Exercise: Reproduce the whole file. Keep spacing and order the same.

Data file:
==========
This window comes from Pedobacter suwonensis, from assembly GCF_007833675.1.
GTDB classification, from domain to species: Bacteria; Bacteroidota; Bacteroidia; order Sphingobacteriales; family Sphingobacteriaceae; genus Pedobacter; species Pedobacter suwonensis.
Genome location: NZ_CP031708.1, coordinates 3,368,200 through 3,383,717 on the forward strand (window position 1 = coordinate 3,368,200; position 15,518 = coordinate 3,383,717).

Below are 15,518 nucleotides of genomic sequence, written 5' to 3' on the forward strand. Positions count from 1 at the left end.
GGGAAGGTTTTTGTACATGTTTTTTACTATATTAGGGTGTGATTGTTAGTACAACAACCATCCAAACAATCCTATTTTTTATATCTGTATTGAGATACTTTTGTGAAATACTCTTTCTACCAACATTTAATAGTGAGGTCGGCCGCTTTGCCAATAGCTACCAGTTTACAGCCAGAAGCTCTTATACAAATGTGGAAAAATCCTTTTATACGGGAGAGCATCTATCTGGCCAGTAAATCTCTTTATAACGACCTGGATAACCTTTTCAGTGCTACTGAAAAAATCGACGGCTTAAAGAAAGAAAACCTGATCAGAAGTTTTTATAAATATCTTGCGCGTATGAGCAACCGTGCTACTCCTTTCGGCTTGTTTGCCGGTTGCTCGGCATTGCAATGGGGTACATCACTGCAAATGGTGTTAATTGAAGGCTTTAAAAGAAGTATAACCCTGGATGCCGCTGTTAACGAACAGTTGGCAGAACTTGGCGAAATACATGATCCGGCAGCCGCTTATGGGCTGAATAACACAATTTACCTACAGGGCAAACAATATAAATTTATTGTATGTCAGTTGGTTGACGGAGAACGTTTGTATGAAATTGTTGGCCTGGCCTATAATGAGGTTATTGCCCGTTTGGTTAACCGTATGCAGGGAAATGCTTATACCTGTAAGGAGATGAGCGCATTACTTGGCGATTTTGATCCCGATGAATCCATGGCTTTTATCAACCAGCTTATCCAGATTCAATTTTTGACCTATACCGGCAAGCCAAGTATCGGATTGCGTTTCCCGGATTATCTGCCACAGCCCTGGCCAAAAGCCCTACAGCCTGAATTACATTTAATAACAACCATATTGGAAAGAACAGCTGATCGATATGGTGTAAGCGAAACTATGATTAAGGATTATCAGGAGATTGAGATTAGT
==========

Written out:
This window comes from Pedobacter suwonensis, from assembly GCF_007833675.1.
GTDB classification, from domain to species: Bacteria; Bacteroidota; Bacteroidia; order Sphingobacteriales; family Sphingobacteriaceae; genus Pedobacter; species Pedobacter suwonensis.
Genome location: NZ_CP031708.1, coordinates 3,368,200 through 3,383,717 on the forward strand (window position 1 = coordinate 3,368,200; position 15,518 = coordinate 3,383,717).

Below are 15,518 nucleotides of genomic sequence, written 5' to 3' on the forward strand. Positions count from 1 at the left end.
GGGAAGGTTTTTGTACATGTTTTTTACTATATTAGGGTGTGATTGTTAGTACAACAACCATCCAAACAATCCTATTTTTTATATCTGTATTGAGATACTTTTGTGAAATACTCTTTCTACCAACATTTAATAGTGAGGTCGGCCGCTTTGCCAATAGCTACCAGTTTACAGCCAGAAGCTCTTATACAAATGTGGAAAAATCCTTTTATACGGGAGAGCATCTATCTGGCCAGTAAATCTCTTTATAACGACCTGGATAACCTTTTCAGTGCTACTGAAAAAATCGACGGCTTAAAGAAAGAAAACCTGATCAGAAGTTTTTATAAATATCTTGCGCGTATGAGCAACCGTGCTACTCCTTTCGGCTTGTTTGCCGGTTGCTCGGCATTGCAATGGGGTACATCACTGCAAATGGTGTTAATTGAAGGCTTTAAAAGAAGTATAACCCTGGATGCCGCTGTTAACGAACAGTTGGCAGAACTTGGCGAAATACATGATCCGGCAGCCGCTTATGGGCTGAATAACACAATTTACCTACAGGGCAAACAATATAAATTTATTGTATGTCAGTTGGTTGACGGAGAACGTTTGTATGAAATTGTTGGCCTGGCCTATAATGAGGTTATTGCCCGTTTGGTTAACCGTATGCAGGGAAATGCTTATACCTGTAAGGAGATGAGCGCATTACTTGGCGATTTTGATCCCGATGAATCCATGGCTTTTATCAACCAGCTTATCCAGATTCAATTTTTGACCTATACCGGCAAGCCAAGTATCGGATTGCGTTTCCCGGATTATCTGCCACAGCCCTGGCCAAAAGCCCTACAGCCTGAATTACATTTAATAACAACCATATTGGAAAGAACAGCTGATCGATATGGTGTAAGCGAAACTATGATTAAGGATTATCAGGAGATTGAGATTAGT